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Operation ‘save rivers’ in the offing

Operation 'save rivers' in the offing
Okavango River

Community trust declares war on weeds to save rivers

Okavango Kopano Mokoro Community Trust (OKMCT) is to embark on a weeding exercise along river channels leading from the Okavango Delta to prolong the life of the rivers.

In an interview this week, the Trust’s general manager, Seikaneng Moepedi stated that they were still in consultation with the Water Department for guidance before they launch the exercise to remove weeds that are causing blockages along river channels and therefore disturbing tourism activities.

Operation 'save rivers' in the offing

Seikaneng Moepedi

“Aquatic weeds especially papyrus (koma) and hippo grass (mojakubu) are problematic because they block passages so it disturbs some of the activities such as boat cruises and fishing. Traditional canoes can meander and pass through narrow passages but it is dangerous to paddle through the thickets,” Seikaneng explained.

These types of aquatic vegetation kill other indigenous plants and life in the river as they form a thick mat over the water.

“They form a green mat on top of the water covering the river and this can kill animals, some drown and fish would not get enough sunlight and oxygen,” Seikaneng explained.

The concentration of weeds according to the Department of Water and Sanitation in Maun is found along Santantadibe River that feeds Thamalakane River and has been there for more than 15 years.

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“The river that covers a distance of approximately 42 kilometres starting from Dxaba to Ditshiping has been experiencing the existence of blockage thus rendering the Santantadibe channel inaccessible and difficult to navigate by boats at some sections,” the department said this week in a report to the North-West District Council.

The report has further revealed that the department received many complaints from various stakeholders regarding the prevalence of thick Salvinia infestations and intermittent river vegetation blockages along Santantadibe river and along Khwai river in Khwai village in October last year.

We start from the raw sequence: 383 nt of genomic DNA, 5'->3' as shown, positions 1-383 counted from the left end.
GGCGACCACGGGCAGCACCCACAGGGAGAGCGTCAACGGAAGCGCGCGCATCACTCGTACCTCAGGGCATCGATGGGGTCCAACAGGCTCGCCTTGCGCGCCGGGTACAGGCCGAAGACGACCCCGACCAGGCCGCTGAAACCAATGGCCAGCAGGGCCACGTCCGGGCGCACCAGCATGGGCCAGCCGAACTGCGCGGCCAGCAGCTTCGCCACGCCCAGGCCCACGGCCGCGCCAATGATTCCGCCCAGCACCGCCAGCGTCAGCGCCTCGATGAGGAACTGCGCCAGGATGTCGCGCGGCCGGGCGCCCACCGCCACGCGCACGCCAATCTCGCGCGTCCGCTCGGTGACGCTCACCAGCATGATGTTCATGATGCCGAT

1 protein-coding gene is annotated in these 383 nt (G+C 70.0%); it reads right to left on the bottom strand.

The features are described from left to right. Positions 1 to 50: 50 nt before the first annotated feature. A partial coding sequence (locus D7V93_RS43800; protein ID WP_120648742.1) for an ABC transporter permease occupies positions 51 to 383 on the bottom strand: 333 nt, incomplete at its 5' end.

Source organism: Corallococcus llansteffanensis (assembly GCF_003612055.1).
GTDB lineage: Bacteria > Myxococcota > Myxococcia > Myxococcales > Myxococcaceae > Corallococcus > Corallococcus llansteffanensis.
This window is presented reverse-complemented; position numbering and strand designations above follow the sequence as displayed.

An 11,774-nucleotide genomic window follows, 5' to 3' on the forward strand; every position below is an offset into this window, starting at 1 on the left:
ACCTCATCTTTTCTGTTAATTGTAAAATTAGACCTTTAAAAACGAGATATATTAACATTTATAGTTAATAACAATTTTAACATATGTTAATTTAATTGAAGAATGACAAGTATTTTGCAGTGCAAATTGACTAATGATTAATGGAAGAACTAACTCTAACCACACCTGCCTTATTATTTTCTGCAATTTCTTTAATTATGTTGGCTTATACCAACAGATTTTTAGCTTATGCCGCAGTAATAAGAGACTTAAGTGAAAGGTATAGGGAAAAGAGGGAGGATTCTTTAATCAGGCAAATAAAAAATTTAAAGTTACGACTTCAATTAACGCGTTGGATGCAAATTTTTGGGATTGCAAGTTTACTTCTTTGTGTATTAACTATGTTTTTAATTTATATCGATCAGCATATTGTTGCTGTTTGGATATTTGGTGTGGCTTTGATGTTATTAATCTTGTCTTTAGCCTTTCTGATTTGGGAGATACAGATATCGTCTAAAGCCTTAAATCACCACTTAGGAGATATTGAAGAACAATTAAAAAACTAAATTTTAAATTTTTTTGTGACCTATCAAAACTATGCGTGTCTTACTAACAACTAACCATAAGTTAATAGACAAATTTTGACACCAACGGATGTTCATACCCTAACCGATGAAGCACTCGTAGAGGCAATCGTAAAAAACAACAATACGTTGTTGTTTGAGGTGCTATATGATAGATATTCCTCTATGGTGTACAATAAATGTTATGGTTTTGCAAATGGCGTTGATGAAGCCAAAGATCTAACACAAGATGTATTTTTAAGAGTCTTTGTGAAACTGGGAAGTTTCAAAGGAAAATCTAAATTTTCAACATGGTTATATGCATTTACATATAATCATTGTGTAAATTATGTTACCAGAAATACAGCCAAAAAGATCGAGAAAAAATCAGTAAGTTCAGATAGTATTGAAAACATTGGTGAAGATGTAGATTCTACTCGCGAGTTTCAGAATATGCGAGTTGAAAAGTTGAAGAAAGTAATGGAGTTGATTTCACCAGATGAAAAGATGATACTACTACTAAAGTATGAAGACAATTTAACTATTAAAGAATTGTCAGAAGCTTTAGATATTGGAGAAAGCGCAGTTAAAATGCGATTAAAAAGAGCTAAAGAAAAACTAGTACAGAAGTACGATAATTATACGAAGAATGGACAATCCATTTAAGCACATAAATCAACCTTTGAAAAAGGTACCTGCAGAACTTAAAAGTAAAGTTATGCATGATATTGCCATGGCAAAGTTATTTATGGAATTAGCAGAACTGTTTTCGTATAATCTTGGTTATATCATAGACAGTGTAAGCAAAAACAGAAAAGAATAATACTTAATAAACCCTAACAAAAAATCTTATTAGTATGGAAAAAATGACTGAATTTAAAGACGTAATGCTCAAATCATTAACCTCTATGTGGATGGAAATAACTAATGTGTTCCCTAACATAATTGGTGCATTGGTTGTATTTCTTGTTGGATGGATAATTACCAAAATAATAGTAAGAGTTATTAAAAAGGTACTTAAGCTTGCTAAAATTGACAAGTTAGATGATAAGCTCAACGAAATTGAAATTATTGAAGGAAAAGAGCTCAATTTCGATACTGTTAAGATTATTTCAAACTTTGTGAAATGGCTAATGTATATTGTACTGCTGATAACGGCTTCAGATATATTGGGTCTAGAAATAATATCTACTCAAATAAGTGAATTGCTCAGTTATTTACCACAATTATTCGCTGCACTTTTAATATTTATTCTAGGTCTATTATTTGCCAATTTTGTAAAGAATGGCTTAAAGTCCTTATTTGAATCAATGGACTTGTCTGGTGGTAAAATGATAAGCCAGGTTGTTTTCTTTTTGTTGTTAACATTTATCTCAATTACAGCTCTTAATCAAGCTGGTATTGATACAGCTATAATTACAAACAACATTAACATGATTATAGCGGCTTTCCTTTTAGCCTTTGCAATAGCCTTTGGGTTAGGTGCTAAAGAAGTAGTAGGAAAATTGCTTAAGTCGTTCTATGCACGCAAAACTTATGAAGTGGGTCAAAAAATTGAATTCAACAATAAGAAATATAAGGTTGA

Together with OKMCT, the department embarked in a physical exercise of removing the infestation that caused blockages upstream Morutsha main hippo pool towards Ditshiping borehole that is near Botswana Defence Force base camp. The purpose was to allow for easy navigation of mokoro activities, the report explained.

If left uncontrolled the vegetation can seriously jeopardise the lives of people whose livelihoods are dependent on the river channels because the flow of the river can be blocked and this kind of unwanted vegetation can cause outbreaks of malaria, the department has stated.

“It can disturb fishing activities and other recreational activities. They also block bridges and that can lead to unnecessary floods in settlements along the Delta,” added Bojanala ward councillor, Luke Motlaleselelo.

Operation 'save rivers' in the offing

Luke Motlaleselelo

Last year, North West District was hit by drought because of low rainfall in Angola that feeds the Okavango Delta through rivers that flow via Zambia and the argument was that even though the water was little, it could have reached Thamalakane River if it was not for the heavy blockages that diverted some of the water along the way.

Thousands of people including polers, tour guides and farmers among others were left high and dry with no activities to do and consequently no household income. Thousands of wildlife and domestic animals were trapped in muddy waters and some killed by hunger and thirst due to the scotching heat wave.

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“We used to travel all the way from Ditshiping to Maun by boat, but it is no longer possible because of the blockages, which were left unattended for close to ten years due to, “insufficient funds” from central government,” added Motlaleselelo who expressed disappointment at the seemingly neglected tourism sites.

Information gathered from the council suggests that on average Water and Sanitation Department was failing to send its workers on the field because it did not have camping equipment and it needed at least around P20 000 to purchase such equipment per month.

Indeed it was reported at the council that since the discovery of the blockages, the department had embarked on physical clearance of vegetation using boats and man power, but they stopped in 2016 due to lack of funds.

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